But for decades, the voting-age population has been predominantly female: women vote at a greater rate and usually a little differently from men. Despite all the talk of disaffected Hillary supporters crossing over to the GOP after Obama's nomination, serious pollsters found no such thing. Some pundits say Palin did fine last night, but thanks to CNN, we were able to test in real time exactly how the Palin performance played with women voters. CNN provided a little chart that shows how the debaters were faring with a focus group of independent voters from the swing state of Ohio. On the chart, the men's reactions show up green and women in orange. Guess what? Palin really tanked among those women. There were times when the line showing the women's disapproval of her answers sank so low it threatened to leap off the screen and start crawling down the wall behind the TV. I'm imagining those Ohio independents as having a vivid picture of a fully made-up, dimpled, winking woman trying to work the crowd from her tattered copy of The Rules.
All of this, of course, brings us back to the image of Rich Lowry of National Review
sitting on his sofa with his trousers around his ankles, watching the debate and thinking that Sarah Palin is winking at him, and the idea that contrary to what George Herbert Walker Bush thought in 1988, when he chose Dan Quayle as a running mate, women do NOT vote for the cute guy because they think that he's going to ask them on a date. Women just seem more grounded in reality than men do, and we can differentiate fantasy from reality in a way men don't. Perhaps it's that there are no TV shows in which Roseann Barr's husband is wedge-shaped and gorgeous, the way there are 4,983 shows in which fat, zlubby, balding, boorish men have these incredibly hot wives. But despite the women like the one I mentioned earlier today who judges Sarah Palin as being "just like her" by an image she sees on television, most women are listening to what Palin says. And women recognize that it isn't just that she's trying to get the second most powerful job in the world by simply flirting with the boys; it's that she thinks she can spout gibberish and by winking at the Rich Lowrys of the world, get away with it.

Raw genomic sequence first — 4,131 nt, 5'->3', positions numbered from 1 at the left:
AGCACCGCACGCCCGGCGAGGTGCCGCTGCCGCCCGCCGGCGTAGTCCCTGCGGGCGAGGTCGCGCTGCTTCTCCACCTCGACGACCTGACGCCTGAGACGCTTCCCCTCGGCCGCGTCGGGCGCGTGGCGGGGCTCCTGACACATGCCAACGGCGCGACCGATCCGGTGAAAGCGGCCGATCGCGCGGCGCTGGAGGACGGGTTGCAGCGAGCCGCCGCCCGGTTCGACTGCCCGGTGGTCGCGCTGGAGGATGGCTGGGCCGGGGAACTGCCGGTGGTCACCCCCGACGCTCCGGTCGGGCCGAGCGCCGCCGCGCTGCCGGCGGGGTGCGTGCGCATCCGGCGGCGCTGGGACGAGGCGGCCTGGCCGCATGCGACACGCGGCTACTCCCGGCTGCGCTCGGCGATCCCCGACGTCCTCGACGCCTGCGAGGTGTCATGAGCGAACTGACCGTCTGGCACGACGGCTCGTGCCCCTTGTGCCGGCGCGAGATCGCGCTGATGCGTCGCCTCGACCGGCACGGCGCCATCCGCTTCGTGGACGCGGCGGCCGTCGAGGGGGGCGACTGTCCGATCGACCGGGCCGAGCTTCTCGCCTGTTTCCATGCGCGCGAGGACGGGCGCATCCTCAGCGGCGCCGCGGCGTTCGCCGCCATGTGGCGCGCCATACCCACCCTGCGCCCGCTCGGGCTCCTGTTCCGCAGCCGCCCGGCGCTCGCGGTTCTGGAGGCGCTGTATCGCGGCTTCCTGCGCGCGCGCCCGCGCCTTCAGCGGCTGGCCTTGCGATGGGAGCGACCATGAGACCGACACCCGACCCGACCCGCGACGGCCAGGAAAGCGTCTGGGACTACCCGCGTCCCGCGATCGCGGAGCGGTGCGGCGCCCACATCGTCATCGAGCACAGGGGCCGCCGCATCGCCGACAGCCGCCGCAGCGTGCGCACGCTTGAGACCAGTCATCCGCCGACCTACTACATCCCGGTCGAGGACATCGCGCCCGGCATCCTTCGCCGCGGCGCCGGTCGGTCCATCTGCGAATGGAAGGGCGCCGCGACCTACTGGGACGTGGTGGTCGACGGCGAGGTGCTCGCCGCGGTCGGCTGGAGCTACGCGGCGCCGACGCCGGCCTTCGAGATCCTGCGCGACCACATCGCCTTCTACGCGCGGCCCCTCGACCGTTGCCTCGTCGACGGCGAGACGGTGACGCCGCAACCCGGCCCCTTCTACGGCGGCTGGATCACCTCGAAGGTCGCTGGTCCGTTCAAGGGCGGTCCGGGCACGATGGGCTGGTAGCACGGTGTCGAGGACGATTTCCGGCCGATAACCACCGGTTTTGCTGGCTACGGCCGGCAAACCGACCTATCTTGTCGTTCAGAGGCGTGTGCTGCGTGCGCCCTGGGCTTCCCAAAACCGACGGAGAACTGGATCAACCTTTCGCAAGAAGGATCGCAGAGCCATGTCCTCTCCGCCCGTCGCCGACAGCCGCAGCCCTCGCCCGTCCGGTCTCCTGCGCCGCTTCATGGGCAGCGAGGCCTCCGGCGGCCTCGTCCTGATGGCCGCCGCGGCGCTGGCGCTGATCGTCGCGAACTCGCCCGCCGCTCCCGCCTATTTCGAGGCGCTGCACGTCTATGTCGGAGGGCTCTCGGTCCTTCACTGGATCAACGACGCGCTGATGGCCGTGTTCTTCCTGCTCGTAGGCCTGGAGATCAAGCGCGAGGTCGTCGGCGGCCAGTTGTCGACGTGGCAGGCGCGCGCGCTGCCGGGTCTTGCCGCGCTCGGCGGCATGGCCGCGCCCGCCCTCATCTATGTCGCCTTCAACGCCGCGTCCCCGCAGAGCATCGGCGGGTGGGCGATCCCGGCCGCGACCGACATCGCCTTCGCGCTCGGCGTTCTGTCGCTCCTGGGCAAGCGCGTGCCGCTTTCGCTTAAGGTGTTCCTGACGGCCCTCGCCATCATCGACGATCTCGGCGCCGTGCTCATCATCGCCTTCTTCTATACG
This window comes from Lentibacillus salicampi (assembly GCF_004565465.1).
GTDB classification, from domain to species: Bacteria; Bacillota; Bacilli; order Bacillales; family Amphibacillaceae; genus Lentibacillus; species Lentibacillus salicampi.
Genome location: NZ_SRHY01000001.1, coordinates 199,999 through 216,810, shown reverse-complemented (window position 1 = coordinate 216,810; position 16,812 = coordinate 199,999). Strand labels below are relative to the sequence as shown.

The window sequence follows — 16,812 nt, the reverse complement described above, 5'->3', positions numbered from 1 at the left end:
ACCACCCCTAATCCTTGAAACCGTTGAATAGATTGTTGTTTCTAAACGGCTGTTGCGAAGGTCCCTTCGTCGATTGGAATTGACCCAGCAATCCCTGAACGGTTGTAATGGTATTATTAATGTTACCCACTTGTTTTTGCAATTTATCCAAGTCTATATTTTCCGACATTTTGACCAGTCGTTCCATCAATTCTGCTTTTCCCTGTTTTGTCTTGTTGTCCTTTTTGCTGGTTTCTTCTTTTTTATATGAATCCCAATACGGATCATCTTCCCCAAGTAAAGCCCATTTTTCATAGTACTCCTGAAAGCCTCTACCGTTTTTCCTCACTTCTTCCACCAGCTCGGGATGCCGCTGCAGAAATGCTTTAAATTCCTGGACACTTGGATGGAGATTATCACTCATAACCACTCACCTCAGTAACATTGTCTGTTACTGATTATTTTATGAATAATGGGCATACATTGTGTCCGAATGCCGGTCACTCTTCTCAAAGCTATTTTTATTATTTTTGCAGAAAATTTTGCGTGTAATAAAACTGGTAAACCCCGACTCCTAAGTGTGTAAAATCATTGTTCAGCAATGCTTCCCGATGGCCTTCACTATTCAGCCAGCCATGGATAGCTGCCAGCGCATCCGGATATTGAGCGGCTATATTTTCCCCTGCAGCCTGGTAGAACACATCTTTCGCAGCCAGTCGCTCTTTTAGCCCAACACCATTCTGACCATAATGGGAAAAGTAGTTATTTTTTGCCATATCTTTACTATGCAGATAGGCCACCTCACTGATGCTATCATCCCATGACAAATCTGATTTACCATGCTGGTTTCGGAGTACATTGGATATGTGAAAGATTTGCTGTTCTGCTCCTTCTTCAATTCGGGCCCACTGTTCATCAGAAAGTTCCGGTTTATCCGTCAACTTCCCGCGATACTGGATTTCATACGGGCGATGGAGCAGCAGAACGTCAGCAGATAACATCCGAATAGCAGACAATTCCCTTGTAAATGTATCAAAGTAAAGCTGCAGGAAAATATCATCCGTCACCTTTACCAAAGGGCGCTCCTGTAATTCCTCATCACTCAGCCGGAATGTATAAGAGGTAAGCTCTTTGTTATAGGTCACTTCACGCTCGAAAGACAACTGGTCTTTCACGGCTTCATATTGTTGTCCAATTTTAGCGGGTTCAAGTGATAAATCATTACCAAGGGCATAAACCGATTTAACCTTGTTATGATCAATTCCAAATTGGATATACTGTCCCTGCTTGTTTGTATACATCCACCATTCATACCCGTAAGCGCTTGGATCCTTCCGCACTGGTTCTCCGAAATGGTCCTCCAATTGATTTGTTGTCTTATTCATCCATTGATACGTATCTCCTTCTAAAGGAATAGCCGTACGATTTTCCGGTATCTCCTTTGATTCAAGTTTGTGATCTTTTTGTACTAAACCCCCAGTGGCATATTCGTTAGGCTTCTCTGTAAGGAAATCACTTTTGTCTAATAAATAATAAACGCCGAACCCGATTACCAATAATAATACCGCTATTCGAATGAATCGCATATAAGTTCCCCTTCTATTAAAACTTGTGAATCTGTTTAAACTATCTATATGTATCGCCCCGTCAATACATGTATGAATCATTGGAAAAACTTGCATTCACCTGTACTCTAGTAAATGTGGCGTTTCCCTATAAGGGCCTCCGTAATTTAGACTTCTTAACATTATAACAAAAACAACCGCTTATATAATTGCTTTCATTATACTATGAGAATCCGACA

It's up to the women of this country -- the ones who balance the checkbooks and clip the coupons and clean the toilets and change the diapers and make sure there's toilet paper in the bathroom -- to make sure that common sense prevails.
Labels: Sarah Palin